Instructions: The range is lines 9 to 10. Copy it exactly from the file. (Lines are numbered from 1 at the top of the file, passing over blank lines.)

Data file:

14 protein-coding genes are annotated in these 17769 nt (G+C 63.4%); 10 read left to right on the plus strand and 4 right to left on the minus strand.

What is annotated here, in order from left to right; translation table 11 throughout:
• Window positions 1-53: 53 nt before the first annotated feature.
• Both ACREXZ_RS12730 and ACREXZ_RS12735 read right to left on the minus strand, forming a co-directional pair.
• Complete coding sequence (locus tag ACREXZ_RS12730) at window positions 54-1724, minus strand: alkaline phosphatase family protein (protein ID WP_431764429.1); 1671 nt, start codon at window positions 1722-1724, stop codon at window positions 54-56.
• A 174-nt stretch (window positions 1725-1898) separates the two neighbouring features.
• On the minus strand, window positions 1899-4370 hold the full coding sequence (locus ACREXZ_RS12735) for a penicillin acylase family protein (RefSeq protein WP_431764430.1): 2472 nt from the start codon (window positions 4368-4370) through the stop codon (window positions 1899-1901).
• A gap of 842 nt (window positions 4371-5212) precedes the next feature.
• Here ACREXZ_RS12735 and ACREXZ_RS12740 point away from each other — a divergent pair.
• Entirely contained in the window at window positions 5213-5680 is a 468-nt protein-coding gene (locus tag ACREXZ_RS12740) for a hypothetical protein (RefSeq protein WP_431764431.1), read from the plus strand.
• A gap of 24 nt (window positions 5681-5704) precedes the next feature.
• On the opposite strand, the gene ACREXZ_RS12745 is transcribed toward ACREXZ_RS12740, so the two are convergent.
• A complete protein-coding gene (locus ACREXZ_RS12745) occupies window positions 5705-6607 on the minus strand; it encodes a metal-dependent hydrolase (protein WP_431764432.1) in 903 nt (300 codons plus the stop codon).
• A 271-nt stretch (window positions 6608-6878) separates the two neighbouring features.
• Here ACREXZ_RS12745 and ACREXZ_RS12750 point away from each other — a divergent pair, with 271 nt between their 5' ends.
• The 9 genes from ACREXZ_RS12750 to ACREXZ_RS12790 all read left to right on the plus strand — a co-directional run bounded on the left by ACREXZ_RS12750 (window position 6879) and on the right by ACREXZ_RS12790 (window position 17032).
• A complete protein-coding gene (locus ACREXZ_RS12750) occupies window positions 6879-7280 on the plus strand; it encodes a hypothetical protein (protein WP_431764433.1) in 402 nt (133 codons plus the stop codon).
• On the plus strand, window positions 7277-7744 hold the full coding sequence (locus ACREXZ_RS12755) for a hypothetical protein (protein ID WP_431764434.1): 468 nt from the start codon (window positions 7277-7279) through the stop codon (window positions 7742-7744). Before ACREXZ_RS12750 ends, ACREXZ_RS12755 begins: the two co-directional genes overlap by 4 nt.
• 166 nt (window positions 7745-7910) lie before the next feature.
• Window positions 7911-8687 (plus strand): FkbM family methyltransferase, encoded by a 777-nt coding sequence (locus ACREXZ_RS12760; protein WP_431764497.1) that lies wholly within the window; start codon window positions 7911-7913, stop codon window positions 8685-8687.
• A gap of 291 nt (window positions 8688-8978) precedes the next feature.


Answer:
• Here ACREXZ_RS12735 and ACREXZ_RS12740 point away from each other — a divergent pair.
• Entirely contained in the window at window positions 5213-5680 is a 468-nt protein-coding gene (locus tag ACREXZ_RS12740) for a hypothetical protein (RefSeq protein WP_431764431.1), read from the plus strand.